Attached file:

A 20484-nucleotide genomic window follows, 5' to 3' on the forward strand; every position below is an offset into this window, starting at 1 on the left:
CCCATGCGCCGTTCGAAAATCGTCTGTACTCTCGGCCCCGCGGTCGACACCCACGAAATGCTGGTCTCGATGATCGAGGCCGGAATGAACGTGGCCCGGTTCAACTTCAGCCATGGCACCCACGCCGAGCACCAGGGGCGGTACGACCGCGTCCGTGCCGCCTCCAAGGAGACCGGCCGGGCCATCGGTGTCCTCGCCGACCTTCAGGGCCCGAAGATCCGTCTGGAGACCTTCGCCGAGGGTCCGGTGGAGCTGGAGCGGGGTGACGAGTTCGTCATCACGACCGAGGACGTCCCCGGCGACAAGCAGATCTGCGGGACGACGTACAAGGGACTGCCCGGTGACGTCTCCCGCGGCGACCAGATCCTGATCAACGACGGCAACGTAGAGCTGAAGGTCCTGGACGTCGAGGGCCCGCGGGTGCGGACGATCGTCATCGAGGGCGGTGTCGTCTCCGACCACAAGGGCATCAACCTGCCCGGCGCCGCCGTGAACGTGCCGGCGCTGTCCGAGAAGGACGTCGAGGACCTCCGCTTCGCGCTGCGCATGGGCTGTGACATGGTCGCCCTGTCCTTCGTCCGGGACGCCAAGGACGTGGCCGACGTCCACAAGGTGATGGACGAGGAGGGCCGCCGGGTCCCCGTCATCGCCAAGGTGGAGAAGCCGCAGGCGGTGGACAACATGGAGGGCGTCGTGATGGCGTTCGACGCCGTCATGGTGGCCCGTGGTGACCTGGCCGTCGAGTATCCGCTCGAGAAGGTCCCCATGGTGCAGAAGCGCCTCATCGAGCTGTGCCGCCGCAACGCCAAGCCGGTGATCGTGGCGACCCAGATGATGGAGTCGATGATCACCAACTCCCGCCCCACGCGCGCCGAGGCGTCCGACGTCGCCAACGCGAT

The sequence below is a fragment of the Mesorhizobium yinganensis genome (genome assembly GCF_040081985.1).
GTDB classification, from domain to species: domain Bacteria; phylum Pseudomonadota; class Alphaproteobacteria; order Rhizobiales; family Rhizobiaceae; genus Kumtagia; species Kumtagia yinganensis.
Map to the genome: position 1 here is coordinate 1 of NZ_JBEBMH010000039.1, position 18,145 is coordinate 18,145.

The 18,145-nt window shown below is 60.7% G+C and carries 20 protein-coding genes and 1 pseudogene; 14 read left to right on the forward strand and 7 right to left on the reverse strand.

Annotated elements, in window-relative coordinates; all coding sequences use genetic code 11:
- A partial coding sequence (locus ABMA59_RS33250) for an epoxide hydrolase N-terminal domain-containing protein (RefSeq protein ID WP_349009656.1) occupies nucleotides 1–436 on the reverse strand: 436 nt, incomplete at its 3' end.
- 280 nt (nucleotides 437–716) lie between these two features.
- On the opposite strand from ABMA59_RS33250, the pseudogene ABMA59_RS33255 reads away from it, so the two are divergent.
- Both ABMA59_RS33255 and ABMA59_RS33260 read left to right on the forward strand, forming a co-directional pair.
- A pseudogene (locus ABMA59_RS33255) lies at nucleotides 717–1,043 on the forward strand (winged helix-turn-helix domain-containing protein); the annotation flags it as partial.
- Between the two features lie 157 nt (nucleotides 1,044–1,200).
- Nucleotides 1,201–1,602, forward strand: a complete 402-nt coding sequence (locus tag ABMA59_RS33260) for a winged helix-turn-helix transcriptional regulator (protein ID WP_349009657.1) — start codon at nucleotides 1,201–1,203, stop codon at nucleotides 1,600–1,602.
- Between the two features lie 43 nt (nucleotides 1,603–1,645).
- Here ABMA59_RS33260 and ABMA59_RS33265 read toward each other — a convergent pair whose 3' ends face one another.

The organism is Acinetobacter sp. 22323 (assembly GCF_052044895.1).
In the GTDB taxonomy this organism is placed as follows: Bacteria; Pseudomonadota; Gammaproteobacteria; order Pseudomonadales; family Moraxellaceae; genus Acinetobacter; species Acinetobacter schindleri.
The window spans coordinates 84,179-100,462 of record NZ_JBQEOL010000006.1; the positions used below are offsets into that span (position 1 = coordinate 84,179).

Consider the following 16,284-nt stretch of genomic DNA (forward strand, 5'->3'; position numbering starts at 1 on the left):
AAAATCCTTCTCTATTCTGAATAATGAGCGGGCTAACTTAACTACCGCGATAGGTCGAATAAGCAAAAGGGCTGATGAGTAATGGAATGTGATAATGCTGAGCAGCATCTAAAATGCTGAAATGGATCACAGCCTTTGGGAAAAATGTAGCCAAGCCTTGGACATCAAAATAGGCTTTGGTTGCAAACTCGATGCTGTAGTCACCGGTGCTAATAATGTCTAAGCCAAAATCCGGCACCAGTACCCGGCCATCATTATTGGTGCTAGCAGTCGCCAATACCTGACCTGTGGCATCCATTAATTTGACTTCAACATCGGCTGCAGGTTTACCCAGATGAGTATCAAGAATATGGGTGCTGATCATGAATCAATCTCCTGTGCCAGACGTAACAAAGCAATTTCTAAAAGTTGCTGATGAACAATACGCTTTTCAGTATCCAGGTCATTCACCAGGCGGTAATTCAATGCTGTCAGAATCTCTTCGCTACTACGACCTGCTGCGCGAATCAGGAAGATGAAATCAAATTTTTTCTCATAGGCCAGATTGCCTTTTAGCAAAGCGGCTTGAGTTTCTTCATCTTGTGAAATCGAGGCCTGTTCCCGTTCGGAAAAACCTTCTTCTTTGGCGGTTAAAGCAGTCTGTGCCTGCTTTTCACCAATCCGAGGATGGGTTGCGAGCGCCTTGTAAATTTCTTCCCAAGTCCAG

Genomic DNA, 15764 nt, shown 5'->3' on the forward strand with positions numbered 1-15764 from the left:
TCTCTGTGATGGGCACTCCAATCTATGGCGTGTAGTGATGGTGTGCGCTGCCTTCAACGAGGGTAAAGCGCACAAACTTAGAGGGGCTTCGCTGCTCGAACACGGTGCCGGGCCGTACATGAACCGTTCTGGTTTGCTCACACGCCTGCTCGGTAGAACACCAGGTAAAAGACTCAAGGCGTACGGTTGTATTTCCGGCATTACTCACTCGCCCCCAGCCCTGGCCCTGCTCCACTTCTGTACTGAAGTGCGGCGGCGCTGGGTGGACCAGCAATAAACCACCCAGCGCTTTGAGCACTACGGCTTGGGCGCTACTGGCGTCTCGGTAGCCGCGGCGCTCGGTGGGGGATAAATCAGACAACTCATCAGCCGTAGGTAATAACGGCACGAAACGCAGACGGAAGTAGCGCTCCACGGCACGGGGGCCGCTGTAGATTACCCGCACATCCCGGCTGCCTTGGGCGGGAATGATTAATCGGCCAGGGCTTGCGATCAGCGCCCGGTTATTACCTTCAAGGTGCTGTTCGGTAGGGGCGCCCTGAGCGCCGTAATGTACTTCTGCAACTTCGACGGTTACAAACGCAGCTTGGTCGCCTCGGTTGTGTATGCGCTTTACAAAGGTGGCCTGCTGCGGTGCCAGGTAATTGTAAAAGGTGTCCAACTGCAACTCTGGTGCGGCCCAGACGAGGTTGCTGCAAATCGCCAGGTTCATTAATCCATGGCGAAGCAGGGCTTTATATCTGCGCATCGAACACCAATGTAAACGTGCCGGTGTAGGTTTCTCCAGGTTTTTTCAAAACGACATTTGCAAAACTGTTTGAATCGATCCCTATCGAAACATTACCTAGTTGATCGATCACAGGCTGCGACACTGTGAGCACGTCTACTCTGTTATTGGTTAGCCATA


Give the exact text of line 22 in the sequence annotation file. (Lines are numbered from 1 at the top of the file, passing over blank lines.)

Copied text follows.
Genomic DNA, 15764 nt, shown 5'->3' on the forward strand with positions numbered 1-15764 from the left: